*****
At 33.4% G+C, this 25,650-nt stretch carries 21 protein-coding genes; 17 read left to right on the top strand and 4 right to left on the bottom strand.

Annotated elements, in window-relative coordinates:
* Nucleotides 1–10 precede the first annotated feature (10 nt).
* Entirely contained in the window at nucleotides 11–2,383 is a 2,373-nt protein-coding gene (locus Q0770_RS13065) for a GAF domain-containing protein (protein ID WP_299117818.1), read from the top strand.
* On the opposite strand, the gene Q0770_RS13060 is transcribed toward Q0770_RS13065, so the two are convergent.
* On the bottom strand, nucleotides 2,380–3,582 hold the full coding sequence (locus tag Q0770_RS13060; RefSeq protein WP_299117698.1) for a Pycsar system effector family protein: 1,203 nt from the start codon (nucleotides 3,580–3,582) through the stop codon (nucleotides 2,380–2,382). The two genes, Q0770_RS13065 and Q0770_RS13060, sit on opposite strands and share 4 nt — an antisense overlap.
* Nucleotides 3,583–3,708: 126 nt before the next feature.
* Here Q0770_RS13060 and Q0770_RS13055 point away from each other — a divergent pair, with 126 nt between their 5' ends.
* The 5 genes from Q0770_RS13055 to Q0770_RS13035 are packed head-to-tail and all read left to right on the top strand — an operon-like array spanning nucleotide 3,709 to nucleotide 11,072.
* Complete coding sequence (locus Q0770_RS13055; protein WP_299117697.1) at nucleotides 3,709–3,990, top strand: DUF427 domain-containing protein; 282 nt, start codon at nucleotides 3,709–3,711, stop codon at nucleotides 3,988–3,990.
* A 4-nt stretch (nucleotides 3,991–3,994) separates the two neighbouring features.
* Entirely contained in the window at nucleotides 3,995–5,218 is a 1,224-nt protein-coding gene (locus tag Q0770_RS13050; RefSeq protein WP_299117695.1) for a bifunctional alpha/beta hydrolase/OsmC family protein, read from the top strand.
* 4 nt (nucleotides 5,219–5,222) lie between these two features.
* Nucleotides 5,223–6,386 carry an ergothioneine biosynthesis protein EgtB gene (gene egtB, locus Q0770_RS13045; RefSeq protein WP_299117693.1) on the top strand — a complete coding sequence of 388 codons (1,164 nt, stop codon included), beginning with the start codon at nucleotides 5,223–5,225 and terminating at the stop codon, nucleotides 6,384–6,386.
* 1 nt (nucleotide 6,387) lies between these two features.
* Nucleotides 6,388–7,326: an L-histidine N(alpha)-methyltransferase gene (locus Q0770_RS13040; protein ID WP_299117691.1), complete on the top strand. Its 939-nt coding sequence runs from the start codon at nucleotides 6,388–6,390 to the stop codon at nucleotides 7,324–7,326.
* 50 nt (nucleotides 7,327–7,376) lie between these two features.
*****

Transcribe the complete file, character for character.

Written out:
At 33.4% G+C, this 25,650-nt stretch carries 21 protein-coding genes; 17 read left to right on the top strand and 4 right to left on the bottom strand.

Annotated elements, in window-relative coordinates:
* Nucleotides 1–10 precede the first annotated feature (10 nt).
* Entirely contained in the window at nucleotides 11–2,383 is a 2,373-nt protein-coding gene (locus Q0770_RS13065) for a GAF domain-containing protein (protein ID WP_299117818.1), read from the top strand.
* On the opposite strand, the gene Q0770_RS13060 is transcribed toward Q0770_RS13065, so the two are convergent.
* On the bottom strand, nucleotides 2,380–3,582 hold the full coding sequence (locus tag Q0770_RS13060; RefSeq protein WP_299117698.1) for a Pycsar system effector family protein: 1,203 nt from the start codon (nucleotides 3,580–3,582) through the stop codon (nucleotides 2,380–2,382). The two genes, Q0770_RS13065 and Q0770_RS13060, sit on opposite strands and share 4 nt — an antisense overlap.
* Nucleotides 3,583–3,708: 126 nt before the next feature.
* Here Q0770_RS13060 and Q0770_RS13055 point away from each other — a divergent pair, with 126 nt between their 5' ends.
* The 5 genes from Q0770_RS13055 to Q0770_RS13035 are packed head-to-tail and all read left to right on the top strand — an operon-like array spanning nucleotide 3,709 to nucleotide 11,072.
* Complete coding sequence (locus Q0770_RS13055; protein WP_299117697.1) at nucleotides 3,709–3,990, top strand: DUF427 domain-containing protein; 282 nt, start codon at nucleotides 3,709–3,711, stop codon at nucleotides 3,988–3,990.
* A 4-nt stretch (nucleotides 3,991–3,994) separates the two neighbouring features.
* Entirely contained in the window at nucleotides 3,995–5,218 is a 1,224-nt protein-coding gene (locus tag Q0770_RS13050; RefSeq protein WP_299117695.1) for a bifunctional alpha/beta hydrolase/OsmC family protein, read from the top strand.
* 4 nt (nucleotides 5,219–5,222) lie between these two features.
* Nucleotides 5,223–6,386 carry an ergothioneine biosynthesis protein EgtB gene (gene egtB, locus Q0770_RS13045; RefSeq protein WP_299117693.1) on the top strand — a complete coding sequence of 388 codons (1,164 nt, stop codon included), beginning with the start codon at nucleotides 5,223–5,225 and terminating at the stop codon, nucleotides 6,384–6,386.
* 1 nt (nucleotide 6,387) lies between these two features.
* Nucleotides 6,388–7,326: an L-histidine N(alpha)-methyltransferase gene (locus Q0770_RS13040; protein ID WP_299117691.1), complete on the top strand. Its 939-nt coding sequence runs from the start codon at nucleotides 6,388–6,390 to the stop codon at nucleotides 7,324–7,326.
* 50 nt (nucleotides 7,327–7,376) lie between these two features.